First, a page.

4 out of 4 stars
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The Prodigy Slave, Book One: Journey to Winter Garden by Londyn Skye is a book that enchanted me, then devastated me, then wooed me, then crushed me, again. It was a marvelous ride! The book is filled with unique characters and backstories that create fascinating layers in an emotional story. Each chapter pulls you in with historical facts that are made part of the character’s personal experience. You cannot help but to feel invested and hopeful in victory for the main characters.
Lily is a slave, more property than human. She is resolved to the reality of enslavement with no hope of a better life, or even a life at all. One day James, the son of her master, catches her doing an unspeakable act: playing a piano. She is meant to clean it and nothing more, but many years of secretly playing has perfected her talent. This discovery could have been Lily’s ultimate unraveling, but instead James chooses a different path for her. The journey becomes the best lives James and Lily have ever lived but forces them to risk everything.
This book was filled with wonderful qualities. I loved how the author used the deep southern accent in the dialogue. It was so fluid each scene felt natural and easy to follow. I also liked that this book had a great deal of suspense, even though it is hyped more as a romance novel. The tension and chemistry between the characters is felt on every page. The author’s use of imagery puts you right on the porch in this story.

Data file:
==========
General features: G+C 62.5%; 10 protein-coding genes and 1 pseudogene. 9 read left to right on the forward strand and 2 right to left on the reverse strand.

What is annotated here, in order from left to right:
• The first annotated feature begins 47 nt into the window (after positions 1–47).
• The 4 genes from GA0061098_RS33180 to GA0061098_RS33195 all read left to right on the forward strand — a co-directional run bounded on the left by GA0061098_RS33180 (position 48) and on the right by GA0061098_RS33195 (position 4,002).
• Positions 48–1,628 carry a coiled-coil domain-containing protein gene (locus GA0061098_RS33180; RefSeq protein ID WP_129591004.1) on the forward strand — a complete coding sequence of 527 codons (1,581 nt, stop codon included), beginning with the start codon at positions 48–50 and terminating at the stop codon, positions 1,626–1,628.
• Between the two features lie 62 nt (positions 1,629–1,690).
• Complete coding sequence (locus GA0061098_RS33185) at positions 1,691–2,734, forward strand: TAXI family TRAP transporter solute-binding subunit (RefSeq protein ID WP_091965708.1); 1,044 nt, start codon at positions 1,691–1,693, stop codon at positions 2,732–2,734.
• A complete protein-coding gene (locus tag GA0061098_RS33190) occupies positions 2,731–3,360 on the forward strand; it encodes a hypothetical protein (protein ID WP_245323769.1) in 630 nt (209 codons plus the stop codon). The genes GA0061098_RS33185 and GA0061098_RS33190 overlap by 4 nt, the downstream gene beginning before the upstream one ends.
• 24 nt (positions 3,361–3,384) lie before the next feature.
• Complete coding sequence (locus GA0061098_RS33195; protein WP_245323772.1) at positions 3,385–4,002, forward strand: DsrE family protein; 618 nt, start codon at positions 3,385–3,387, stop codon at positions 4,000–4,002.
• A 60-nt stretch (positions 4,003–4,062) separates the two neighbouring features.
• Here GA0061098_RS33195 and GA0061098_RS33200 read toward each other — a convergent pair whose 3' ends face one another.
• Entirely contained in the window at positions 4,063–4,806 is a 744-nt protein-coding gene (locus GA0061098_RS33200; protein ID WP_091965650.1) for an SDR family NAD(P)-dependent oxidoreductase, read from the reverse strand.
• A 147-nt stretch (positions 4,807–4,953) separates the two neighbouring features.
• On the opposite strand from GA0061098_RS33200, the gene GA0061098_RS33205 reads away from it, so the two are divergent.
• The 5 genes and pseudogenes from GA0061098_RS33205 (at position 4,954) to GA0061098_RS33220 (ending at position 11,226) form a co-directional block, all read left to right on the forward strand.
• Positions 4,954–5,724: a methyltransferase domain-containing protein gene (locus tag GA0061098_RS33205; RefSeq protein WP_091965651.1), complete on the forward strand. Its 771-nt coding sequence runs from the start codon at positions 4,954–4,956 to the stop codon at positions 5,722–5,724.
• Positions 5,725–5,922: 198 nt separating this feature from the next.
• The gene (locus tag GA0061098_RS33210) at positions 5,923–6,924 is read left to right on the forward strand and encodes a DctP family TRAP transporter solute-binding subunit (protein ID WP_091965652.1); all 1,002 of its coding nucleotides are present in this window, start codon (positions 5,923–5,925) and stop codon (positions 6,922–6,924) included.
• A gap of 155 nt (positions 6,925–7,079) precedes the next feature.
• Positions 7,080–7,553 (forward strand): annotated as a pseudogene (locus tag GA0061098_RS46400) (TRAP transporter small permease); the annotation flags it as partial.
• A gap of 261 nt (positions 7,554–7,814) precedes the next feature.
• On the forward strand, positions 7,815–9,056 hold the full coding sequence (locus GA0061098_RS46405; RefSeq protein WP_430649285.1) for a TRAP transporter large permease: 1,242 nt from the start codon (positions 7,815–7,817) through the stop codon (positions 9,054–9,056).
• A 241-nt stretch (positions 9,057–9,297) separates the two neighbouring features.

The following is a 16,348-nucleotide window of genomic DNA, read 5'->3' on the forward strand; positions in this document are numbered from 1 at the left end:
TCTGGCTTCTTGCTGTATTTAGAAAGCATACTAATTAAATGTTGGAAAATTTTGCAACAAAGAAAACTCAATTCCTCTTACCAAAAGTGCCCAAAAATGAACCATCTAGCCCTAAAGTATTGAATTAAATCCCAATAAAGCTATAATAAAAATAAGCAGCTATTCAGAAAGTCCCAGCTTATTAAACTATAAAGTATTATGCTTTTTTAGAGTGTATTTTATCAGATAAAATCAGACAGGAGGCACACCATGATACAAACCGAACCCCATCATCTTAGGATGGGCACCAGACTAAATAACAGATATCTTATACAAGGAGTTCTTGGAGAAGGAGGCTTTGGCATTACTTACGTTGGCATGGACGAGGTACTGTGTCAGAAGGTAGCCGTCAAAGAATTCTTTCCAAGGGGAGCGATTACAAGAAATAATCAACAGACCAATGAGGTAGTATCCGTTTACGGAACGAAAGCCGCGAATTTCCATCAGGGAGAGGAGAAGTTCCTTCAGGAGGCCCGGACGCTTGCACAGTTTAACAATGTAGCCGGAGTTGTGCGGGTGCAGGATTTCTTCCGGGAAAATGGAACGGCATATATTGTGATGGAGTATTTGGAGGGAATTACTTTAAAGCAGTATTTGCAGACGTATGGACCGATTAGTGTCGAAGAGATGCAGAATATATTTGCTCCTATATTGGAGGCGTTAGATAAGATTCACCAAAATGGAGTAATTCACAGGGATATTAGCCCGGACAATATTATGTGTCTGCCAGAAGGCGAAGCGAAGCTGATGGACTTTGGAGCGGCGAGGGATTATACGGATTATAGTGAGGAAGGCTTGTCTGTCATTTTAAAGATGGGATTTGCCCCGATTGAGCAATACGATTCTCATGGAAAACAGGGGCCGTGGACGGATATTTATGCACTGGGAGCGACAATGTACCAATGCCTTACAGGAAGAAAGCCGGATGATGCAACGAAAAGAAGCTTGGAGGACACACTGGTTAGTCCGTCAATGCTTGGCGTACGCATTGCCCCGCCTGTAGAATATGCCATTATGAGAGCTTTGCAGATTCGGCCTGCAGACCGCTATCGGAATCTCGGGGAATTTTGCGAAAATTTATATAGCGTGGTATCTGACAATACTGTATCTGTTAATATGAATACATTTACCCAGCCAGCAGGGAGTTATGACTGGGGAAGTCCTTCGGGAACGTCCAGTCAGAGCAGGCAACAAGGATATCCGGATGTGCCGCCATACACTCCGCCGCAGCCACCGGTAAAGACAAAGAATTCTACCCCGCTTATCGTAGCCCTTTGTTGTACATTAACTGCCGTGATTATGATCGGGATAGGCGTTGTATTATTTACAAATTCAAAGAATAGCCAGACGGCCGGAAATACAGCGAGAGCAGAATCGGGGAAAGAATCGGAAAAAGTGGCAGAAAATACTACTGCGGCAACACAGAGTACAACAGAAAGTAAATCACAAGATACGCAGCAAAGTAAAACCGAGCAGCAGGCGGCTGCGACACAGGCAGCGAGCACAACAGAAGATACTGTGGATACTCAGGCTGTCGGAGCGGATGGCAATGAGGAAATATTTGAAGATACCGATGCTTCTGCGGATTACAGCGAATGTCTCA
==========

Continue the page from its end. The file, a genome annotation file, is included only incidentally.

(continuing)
This book is a window into a slave’s day to day life so it can be very challenging to read at times. There are moments that are brutal to read but they are also essential for the story. Something else I struggled with in this book is that scenes sporadically changed to different points in time. Often characters would recall a memory, but it sometimes felt disconnected, as if the past and present were not bridged together.
I rate this book 4 out of 4 stars. It is exceptionally well edited, and it is noticeable through every chapter. The author took great care in making sure the story was easily read, especially with the dialogue between characters. This book does contain many occasions of sexually explicit language and profanity. Most of it is derogatory speech between characters, while some is sexually charged scenes. The sexual scenes are graphic, so anyone uncomfortable reading that style may want to avoid this book. I certainly found myself blushing quite often. I enjoyed this book and look forward to reading the sequels.
The Prodigy Slave, Book One: Journey to Winter Garden
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